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By Jeannette Pols

Often the change to telecare—technology used to assist caretakers offer therapy to their sufferers off-site—is portrayed as both a nightmare state of affairs or a far wanted panacea for all our healthcare woes. This greatly researched research probes what occurs while applied sciences are used to supply healthcare at a distance. Drawing on ethnographic reviews of either sufferers and nurses inquisitive about telecare, Jeannette Pols demonstrates  that rather than leading to much less in depth take care of sufferers, there's as an alternative a fabulous upward push within the frequency of touch among nursing employees and their sufferers. Care at a Distance takes the theoretical framework of telecare and offers difficult facts approximately those cutting edge care practices, whereas generating a correct portrayal of the professionals and cons of telecare.

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Care at a distance : on the closeness of technology

Usually the change to telecare—technology used to assist caretakers supply therapy to their sufferers off-site—is portrayed as both a nightmare situation or a far wanted panacea for all our healthcare woes. This greatly researched learn probes what occurs while applied sciences are used to supply healthcare at a distance.

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There is also a consensus that some patients need home visits to ‘sniff out’ neglected households, which would signify trouble with the patient’s condition. One specialist insists on personally meeting very ill patients: Cardiologist: Especially the very ill, you need to see them in person and get to know them. Individual circumstances make all the difference. ‘Shortness of breath’ may not mean much for one patient, but it may be a very severe symptom for the next. When you see patients face-to-face, you can see a lot, things that would escape you even if you have a webcam.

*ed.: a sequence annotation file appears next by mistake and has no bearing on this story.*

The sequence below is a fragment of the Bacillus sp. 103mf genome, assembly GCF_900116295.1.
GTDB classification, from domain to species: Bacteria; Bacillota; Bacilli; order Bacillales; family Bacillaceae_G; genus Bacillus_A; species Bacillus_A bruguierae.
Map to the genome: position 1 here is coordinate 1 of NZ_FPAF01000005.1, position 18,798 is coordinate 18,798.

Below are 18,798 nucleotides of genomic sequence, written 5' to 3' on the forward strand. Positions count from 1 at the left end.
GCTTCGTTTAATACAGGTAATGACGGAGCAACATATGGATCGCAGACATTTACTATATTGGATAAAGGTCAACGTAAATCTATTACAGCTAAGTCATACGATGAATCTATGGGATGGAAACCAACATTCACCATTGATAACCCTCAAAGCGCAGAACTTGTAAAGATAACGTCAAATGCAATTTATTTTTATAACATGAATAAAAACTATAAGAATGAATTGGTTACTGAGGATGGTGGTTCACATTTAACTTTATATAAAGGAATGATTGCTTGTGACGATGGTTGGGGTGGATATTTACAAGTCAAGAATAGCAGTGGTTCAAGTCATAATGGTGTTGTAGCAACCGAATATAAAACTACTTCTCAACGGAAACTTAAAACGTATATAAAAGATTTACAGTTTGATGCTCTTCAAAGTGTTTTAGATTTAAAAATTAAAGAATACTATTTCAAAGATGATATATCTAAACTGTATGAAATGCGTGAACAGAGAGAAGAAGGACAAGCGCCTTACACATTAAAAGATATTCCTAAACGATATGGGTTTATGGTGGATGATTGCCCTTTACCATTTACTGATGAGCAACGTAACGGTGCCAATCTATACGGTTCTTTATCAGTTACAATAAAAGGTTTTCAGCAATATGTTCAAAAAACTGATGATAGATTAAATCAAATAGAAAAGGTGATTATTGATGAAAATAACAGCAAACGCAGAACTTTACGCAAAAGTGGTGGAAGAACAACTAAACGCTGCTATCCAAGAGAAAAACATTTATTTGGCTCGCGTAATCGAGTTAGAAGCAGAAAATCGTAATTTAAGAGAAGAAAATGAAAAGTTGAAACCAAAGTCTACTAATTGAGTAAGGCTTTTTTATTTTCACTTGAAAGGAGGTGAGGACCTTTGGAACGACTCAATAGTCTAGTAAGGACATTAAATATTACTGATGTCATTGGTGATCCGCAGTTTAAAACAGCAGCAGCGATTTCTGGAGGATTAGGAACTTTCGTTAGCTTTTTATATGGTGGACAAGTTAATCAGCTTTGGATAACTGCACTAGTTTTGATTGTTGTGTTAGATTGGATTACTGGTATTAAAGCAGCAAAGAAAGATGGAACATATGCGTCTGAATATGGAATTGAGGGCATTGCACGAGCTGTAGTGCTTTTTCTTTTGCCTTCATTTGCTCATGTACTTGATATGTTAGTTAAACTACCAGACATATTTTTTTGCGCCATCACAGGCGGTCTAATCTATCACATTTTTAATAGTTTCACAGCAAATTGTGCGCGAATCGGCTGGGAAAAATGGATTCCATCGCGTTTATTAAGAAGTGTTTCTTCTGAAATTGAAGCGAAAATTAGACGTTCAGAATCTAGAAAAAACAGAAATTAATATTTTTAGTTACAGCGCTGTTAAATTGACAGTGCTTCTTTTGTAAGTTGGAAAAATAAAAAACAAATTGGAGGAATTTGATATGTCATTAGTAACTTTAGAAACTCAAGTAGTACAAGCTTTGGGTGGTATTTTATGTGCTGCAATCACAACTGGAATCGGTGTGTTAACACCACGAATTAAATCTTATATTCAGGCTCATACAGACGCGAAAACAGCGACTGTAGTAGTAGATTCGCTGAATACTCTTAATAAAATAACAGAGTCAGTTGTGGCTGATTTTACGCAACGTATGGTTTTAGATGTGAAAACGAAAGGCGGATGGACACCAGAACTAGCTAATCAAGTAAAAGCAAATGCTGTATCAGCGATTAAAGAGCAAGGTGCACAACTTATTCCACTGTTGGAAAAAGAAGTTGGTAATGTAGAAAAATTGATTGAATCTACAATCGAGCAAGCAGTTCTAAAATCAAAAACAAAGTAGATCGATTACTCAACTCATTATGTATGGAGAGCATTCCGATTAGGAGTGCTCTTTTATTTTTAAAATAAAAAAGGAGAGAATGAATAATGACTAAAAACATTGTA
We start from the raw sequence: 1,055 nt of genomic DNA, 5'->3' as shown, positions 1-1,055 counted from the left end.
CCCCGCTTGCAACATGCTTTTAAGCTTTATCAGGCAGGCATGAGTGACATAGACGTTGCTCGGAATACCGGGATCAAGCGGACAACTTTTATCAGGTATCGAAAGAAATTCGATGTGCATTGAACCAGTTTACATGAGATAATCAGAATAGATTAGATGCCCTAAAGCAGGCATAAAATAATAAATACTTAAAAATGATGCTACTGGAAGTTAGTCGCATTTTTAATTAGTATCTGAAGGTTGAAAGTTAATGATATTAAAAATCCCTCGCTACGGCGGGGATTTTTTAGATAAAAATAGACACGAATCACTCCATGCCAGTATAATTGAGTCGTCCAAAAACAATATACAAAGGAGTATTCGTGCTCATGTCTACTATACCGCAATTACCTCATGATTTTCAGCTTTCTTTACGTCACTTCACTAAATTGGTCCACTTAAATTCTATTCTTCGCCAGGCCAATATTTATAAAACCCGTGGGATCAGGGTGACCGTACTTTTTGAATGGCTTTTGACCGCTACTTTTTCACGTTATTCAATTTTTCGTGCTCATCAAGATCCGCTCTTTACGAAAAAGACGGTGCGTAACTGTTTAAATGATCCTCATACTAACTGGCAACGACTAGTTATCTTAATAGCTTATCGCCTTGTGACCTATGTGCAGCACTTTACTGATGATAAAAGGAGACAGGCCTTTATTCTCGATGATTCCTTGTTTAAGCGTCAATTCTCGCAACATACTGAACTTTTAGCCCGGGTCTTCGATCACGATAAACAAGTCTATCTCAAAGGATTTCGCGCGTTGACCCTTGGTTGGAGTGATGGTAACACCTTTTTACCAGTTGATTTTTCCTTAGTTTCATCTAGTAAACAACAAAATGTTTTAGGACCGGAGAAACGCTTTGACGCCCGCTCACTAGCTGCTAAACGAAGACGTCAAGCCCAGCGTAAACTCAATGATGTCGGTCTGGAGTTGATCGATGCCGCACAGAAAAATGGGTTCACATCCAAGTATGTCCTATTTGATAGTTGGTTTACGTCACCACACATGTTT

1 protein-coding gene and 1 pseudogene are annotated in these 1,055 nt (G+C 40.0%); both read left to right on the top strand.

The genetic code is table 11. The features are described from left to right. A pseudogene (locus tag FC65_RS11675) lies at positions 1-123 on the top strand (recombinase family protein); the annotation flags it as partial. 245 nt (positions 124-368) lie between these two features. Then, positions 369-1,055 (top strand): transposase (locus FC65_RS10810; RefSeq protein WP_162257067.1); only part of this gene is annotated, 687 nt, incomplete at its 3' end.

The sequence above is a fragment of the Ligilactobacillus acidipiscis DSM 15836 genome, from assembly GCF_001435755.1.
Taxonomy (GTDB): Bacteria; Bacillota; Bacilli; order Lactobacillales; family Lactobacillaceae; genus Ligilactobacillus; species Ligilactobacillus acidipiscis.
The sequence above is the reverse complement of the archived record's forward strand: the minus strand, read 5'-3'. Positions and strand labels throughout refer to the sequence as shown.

They insisted that signs and symptoms were only relevant if they fitted the patient’s specific situation. The conflict between general advice and individual situations became clear when Maartje Schermer and I11 interviewed 83-year-old Mrs Smit, who did not see the point of taking physical exercise even though the white box told her that she should. When the white box asked if she had exercised, she answered ‘no’. This sent an alert to the nurses’ office, which the nurses followed up. When they called, Mrs Smit explained that at her age she did not feel like exercising.

In this chapter I hope to show that fitting is not a mere matching of people (or people and devices) but is situated in practices that include other devices, bodies, ideas about the world and – the focus of this chapter – norms that define good care. For instance, in the aesthetics of palliative care for people with incurable cancer, far more professional care is deemed fitting than, say, in the care for people with COPD or heart failure. The latter demands – and deems appropriate – more activity and initiative from patients.

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